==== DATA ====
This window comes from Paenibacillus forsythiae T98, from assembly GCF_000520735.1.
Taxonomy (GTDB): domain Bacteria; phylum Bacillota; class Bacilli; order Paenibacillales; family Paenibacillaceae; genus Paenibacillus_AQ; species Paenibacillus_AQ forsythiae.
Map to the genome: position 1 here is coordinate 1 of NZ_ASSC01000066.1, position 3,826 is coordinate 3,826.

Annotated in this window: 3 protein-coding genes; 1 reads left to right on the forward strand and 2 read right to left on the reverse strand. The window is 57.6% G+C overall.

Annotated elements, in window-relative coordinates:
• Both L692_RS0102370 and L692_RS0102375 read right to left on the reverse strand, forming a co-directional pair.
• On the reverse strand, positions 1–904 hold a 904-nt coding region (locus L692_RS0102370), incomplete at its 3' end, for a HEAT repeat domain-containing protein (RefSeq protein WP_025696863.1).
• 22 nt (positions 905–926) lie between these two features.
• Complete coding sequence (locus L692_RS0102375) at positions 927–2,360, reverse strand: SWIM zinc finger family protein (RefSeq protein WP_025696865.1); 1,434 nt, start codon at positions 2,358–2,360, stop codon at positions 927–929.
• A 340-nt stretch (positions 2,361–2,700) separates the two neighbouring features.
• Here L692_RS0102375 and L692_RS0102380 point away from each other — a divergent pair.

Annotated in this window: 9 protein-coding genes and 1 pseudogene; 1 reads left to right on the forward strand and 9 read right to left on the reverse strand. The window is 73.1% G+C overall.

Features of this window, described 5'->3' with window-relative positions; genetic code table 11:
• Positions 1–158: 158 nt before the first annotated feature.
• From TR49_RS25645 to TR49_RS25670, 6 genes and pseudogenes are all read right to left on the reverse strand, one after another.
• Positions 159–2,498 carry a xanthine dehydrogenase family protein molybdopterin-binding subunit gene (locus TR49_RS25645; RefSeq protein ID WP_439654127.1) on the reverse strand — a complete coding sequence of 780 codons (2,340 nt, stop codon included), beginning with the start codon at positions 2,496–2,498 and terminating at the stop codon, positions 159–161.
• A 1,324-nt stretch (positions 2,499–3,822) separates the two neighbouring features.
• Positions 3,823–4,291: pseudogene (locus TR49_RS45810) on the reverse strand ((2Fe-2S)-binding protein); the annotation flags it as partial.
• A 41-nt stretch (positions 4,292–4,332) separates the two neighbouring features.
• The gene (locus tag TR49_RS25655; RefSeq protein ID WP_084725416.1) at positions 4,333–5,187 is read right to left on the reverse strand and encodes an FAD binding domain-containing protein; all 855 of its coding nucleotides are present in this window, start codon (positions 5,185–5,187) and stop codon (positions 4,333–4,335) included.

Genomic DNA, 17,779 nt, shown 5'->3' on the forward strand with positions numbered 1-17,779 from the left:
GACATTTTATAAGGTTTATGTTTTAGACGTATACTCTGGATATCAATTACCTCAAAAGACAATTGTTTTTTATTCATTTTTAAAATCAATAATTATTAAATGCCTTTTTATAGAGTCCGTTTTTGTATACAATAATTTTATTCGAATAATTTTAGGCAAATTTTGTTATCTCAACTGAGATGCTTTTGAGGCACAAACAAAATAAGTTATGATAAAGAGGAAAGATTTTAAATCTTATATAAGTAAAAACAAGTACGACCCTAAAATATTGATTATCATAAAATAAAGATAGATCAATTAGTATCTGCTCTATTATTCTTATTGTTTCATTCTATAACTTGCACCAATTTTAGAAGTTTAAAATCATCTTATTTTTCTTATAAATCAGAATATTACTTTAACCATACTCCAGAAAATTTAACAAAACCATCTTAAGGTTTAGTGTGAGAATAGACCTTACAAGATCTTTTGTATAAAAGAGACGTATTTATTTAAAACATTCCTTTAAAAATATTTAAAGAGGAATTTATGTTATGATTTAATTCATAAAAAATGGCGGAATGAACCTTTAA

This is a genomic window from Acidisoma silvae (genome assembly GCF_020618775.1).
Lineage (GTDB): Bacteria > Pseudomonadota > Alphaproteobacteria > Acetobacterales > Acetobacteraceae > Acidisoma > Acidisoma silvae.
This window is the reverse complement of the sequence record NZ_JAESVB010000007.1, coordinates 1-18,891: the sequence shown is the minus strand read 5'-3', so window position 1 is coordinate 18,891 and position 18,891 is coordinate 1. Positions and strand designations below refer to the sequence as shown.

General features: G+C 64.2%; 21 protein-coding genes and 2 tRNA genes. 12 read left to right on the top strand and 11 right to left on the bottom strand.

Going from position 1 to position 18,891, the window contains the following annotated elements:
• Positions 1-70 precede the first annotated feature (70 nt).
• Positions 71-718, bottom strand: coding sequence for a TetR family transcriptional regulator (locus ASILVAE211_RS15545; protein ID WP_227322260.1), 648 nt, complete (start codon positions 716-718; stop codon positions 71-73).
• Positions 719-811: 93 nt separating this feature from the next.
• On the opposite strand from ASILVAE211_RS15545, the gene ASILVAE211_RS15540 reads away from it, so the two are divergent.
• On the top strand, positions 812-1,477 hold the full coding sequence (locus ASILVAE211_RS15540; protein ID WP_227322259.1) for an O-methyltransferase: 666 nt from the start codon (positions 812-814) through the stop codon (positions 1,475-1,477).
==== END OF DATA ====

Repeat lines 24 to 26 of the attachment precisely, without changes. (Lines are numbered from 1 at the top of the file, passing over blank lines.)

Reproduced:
Lineage (GTDB): Bacteria > Pseudomonadota > Alphaproteobacteria > Acetobacterales > Acetobacteraceae > Acidisoma > Acidisoma silvae.
This window is the reverse complement of the sequence record NZ_JAESVB010000007.1, coordinates 1-18,891: the sequence shown is the minus strand read 5'-3', so window position 1 is coordinate 18,891 and position 18,891 is coordinate 1. Positions and strand designations below refer to the sequence as shown.

General features: G+C 64.2%; 21 protein-coding genes and 2 tRNA genes. 12 read left to right on the top strand and 11 right to left on the bottom strand.